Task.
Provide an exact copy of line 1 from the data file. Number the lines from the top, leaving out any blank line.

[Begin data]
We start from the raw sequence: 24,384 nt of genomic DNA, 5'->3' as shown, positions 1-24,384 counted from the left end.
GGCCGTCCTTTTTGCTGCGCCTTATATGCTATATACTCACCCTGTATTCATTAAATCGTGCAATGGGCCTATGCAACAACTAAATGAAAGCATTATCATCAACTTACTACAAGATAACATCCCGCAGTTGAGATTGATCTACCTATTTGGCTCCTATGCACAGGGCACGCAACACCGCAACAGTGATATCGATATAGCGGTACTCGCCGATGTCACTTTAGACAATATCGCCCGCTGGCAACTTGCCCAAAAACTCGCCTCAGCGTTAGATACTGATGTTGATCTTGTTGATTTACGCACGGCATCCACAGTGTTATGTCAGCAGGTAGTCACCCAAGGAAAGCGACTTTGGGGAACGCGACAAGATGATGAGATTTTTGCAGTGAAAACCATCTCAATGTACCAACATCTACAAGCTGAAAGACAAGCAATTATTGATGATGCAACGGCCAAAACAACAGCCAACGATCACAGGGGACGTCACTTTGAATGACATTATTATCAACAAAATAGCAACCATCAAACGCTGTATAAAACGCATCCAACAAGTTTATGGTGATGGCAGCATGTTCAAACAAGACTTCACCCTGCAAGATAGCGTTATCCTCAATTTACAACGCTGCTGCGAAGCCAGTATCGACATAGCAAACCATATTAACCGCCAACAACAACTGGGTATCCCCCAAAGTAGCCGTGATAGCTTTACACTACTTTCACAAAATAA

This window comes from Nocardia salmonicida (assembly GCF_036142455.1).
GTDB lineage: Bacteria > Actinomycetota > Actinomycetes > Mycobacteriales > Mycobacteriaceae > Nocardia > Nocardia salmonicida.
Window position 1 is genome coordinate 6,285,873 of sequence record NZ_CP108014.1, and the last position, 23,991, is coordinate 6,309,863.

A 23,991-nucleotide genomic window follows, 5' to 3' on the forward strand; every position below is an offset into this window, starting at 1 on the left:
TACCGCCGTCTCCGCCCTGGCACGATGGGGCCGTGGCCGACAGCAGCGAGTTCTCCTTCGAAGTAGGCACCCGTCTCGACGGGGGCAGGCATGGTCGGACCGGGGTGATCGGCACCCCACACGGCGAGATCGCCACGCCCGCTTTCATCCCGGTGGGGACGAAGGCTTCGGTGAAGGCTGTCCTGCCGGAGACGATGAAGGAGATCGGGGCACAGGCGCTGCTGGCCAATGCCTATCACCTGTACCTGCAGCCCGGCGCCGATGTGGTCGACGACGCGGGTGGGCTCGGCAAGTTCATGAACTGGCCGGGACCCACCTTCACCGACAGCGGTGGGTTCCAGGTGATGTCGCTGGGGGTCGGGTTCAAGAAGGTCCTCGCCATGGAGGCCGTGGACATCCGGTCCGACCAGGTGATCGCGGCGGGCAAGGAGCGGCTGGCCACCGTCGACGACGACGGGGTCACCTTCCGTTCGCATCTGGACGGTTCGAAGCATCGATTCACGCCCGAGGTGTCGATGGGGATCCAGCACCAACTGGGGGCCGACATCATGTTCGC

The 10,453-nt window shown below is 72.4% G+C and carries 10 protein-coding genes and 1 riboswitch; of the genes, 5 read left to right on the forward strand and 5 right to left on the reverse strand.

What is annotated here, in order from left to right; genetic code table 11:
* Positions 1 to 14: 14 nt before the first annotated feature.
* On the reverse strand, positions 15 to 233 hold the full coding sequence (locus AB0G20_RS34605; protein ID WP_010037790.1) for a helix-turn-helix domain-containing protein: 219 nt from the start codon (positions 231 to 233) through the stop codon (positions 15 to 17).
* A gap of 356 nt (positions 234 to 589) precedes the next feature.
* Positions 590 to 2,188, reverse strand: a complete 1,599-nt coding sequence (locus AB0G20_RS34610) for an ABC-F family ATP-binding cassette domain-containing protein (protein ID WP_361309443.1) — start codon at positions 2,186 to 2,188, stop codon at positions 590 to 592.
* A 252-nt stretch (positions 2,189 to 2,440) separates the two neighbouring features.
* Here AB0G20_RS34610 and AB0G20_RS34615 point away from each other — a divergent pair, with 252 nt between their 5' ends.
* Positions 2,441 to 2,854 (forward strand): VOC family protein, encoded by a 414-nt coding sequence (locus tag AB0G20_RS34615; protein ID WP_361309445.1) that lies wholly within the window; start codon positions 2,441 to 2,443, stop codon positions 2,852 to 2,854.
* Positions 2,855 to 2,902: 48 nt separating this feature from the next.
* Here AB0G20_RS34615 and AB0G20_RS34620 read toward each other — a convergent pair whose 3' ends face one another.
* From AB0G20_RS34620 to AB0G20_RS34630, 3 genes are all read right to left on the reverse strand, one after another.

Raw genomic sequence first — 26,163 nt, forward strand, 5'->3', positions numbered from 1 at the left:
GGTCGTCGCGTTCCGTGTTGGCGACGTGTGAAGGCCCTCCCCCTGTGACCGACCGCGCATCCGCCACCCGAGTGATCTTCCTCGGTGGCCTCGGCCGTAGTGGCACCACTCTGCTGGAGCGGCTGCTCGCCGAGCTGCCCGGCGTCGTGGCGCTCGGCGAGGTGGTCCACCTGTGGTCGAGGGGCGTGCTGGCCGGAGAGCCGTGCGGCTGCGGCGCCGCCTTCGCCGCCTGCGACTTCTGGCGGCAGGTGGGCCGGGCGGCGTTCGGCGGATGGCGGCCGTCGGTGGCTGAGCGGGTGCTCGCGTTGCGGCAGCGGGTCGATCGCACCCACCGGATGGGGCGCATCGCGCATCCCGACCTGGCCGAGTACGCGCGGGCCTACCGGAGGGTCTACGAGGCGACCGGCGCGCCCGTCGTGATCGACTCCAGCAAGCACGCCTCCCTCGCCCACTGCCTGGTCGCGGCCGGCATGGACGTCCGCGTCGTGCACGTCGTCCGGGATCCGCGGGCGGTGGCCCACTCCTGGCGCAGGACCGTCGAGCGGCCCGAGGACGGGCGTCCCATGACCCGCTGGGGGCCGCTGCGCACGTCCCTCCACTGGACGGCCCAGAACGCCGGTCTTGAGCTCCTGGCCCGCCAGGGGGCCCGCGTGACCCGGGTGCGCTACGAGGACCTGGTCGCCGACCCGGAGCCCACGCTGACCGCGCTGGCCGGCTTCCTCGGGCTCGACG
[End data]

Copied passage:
We start from the raw sequence: 24,384 nt of genomic DNA, 5'->3' as shown, positions 1-24,384 counted from the left end.